I’ve noticed that this ongoing blog of mine is being monitored by the CST - the self-styled ‘Community Security Trust’ (see the anonymous Comment attached to my February 22nd blog). I’ve been wondering over the last few weeks what to make of this, and how to respond. And I’ve also been doing some casual research on who exactly these people are, who claim that this organisation ‘represents British Jewry to Police, Government and media on antisemitism and security’ (see their website www.thecst.org.uk . (Incidentally, I've found that you can tell quite a bit about someone's - or a group's - attitude towards authority from the words they choose to give a capital letter to in their writing).
I’m sure the CST do valuable and necessary work. They enjoy cross communal support and co-operation in their stated aim, to ‘provide physical security, training and advice for the protection of British Jews’. In addition, they assist ‘victims of antisemitism’ and monitor ‘antisemitic activities and incidents’. (By the way, and I’m sorry to be pedantic, it is actually ‘anti-Semitism’ and ‘anti-Semitic’ – I know in these laissez-faire days, of texting and Twitter and email, almost anything goes in regard to language and spelling and grammar, but I happen to be attached to the outmoded view that language reflects the soul, and that imprecision of language reflects imprecision of thinking. And in these shriven times we need as much clarity of thinking as we can muster. And the so-called ‘people of the Book’ (capital letter) have a historic responsibility as guardians of language. But, as usual, I digress).
So the CST are significant players on the national scene. And increasingly so, as they are pleased to report. Their website boasts of an increased number of offices and staff. In other words ‘antisemitism’ [sic] is good for business. And that’s my problem (or one of them) with the CST. The ambiguity at the heart of their enterprise is that it’s security for us - and it’s jobs for the boys. The greater the perceived risks, the more they say they are needed. But who monitors the self-appointed monitors of anti-Semitism? To whom is the CST accountable? I just ask.
For there is a curious absence of such key information on the CST’s website, a slick affair that contains much practical and helpful information but is as revealing in what it doesn’t say as in what it does.
So just who decides – and how? – what constitutes an ‘incident’? Does a child who hears something in a playground and tells her mum, who then complains to the school, become another ‘victim’ of another ‘incident’? And does the fact that there’s a piece of graffiti scrawled on a wooden fence near my home (look away now if you are easily offended) – Gas Jews Cunts – mean that when I pass by it, as I have done nearly every day for the last five years , I too have become witness to another anti-Semitic ‘incident’? Again, I just ask.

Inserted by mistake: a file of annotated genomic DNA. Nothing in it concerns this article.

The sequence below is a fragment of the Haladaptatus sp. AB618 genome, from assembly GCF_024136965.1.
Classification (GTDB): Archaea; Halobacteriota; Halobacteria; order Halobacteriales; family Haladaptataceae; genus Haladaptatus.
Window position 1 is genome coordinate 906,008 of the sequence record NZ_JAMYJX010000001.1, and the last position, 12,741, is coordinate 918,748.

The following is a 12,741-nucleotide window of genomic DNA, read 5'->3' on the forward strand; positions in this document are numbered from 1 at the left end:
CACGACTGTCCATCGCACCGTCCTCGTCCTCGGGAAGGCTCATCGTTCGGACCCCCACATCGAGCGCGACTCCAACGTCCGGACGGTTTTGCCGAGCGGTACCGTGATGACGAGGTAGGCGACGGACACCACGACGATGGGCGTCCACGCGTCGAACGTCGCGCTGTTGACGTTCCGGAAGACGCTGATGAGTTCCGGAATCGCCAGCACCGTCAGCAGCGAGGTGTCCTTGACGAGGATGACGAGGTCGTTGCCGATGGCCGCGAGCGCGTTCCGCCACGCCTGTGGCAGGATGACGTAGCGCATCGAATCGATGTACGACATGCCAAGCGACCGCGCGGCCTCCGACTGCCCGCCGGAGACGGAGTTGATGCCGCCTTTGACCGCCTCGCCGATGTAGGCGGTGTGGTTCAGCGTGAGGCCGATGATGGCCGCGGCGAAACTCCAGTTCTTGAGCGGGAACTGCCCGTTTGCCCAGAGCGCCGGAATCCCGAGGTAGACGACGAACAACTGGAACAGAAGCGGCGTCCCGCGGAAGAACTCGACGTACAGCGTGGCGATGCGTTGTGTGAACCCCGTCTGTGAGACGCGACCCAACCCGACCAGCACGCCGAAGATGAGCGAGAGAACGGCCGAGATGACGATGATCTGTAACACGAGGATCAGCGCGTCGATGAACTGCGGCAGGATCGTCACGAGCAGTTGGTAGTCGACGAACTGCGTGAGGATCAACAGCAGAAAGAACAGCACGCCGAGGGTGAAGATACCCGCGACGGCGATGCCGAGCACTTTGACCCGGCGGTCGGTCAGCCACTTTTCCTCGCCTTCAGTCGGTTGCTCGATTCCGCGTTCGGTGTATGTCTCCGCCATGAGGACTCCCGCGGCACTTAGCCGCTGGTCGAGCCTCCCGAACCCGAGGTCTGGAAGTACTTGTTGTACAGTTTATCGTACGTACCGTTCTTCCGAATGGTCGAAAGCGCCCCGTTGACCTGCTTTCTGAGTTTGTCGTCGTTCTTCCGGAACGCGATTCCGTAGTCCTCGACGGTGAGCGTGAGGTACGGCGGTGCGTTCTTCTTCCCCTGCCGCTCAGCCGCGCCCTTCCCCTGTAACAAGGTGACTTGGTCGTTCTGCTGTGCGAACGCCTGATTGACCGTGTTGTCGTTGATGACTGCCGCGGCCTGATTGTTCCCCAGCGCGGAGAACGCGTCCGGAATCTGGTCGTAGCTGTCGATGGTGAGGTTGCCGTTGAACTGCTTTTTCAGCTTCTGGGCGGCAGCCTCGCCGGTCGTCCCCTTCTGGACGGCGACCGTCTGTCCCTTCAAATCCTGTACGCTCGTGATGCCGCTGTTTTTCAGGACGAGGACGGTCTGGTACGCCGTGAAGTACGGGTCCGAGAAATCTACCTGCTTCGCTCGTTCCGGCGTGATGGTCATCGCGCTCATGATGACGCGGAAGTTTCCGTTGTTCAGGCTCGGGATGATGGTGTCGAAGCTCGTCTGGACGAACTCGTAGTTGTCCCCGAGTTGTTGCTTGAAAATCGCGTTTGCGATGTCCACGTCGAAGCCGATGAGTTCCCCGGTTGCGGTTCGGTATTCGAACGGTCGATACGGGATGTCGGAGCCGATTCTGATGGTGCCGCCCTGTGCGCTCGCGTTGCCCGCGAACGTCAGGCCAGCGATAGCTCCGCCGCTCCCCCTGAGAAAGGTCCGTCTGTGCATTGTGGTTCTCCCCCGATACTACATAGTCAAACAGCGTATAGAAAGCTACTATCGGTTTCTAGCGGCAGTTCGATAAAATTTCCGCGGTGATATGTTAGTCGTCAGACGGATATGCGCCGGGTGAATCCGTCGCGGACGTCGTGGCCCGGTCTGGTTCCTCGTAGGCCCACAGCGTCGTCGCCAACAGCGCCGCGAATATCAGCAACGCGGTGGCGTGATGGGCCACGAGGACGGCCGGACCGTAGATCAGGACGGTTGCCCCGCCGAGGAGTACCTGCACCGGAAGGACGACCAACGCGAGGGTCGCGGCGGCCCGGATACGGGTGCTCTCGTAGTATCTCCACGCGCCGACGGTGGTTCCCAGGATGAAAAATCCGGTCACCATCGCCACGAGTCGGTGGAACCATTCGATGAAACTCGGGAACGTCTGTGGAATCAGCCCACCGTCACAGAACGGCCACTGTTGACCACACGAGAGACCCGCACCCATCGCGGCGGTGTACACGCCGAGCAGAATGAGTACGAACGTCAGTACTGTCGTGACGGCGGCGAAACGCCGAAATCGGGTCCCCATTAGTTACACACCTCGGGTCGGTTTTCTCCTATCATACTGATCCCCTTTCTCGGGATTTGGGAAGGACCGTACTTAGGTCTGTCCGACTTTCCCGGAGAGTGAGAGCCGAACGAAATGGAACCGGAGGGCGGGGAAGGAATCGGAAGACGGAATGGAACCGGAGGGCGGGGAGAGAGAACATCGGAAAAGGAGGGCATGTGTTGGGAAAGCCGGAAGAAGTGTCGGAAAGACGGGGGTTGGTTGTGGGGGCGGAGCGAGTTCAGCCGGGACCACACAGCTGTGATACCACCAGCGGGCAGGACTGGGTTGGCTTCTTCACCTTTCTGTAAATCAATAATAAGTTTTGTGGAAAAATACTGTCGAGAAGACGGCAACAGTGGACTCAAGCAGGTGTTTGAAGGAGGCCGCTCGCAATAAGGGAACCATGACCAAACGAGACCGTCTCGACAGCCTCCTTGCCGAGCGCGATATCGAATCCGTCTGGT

The CST is a charitable trust. Established as such in 1994,they have been recording anti-Semitic incidents in the UK since (a nicely Orwellian touch, this) 1984. And anti-Semitism is real. And we can be thankful that there are those who are prepared to take that reality seriously (though I always thought that this is why we have a police force, and counter-terrorism units, and the rest of the privileges, paid for out of our taxes, of living in a security-conscious democracy). We know there are people who dislike Jews. We know there are those who even hate Jews. This isn’t paranoia, it’s just the grim facts of life.
But somehow it just isn’t good enough for my anonymous Comment-poster to add, as his (why do I know it is a ‘his’?) final words: ‘Just because one’s paranoid doesn’t mean they’re not out to get one’. This genteel British variation on the old cliché - I do love that pseudo-refined use of ‘one’ – does rather give the game away. Because the problem with paranoia is that ‘one’ genuinely cannot tell the difference between reality and fantasy, ‘one’ cannot distinguish between real aggression directed at ‘one’ and projected aggression that originates from inside ‘one’s’ psyche - yet feels as if it is coming at ‘one’ from another person or group. Particularly a group, an undifferentiated ‘they’ (as in his quote above). No wonder the ‘ blogosphere’ has to be monitored so scrupulously – who knows how many ‘they’ are?
Let me be clear here. The CST does important work for the Jewish community. They need our support, particularly financially. Do give them this support if you are so minded. (You can donate online). But don’t suspend your independent-mindedness, your critical thinking capacities in the face of the rhetoric of increased levels of ‘threat’.
I take to heart what the CST says on its website: ‘The ethos of the CST is that the Jewish community is responsible for its own security’ . But I happen to think that my security is also served by asking questions, raising concerns, voicing my hesitation before going along uncritically with unexamined notions of ‘threat’. If there are vested interests at stake in the promotion of a lurid picture of rising ‘antisemitism’ [sic] in the UK, then the issue of what threatens us becomes rather more complex than it might seem to the casual observer.
An over-zealous promotion of the notion of threat is bad for our mental health and our emotional well-being. We can get trapped in a hall of mirrors where we don’t know what is real and what is a mere reflection of our own aggression. And in the long run it could prove counter-productive to our physical safety – as our puffed-up self-assertiveness gives rise to real antagonism at our self-justifying stance and victim-mentality language and behaviour.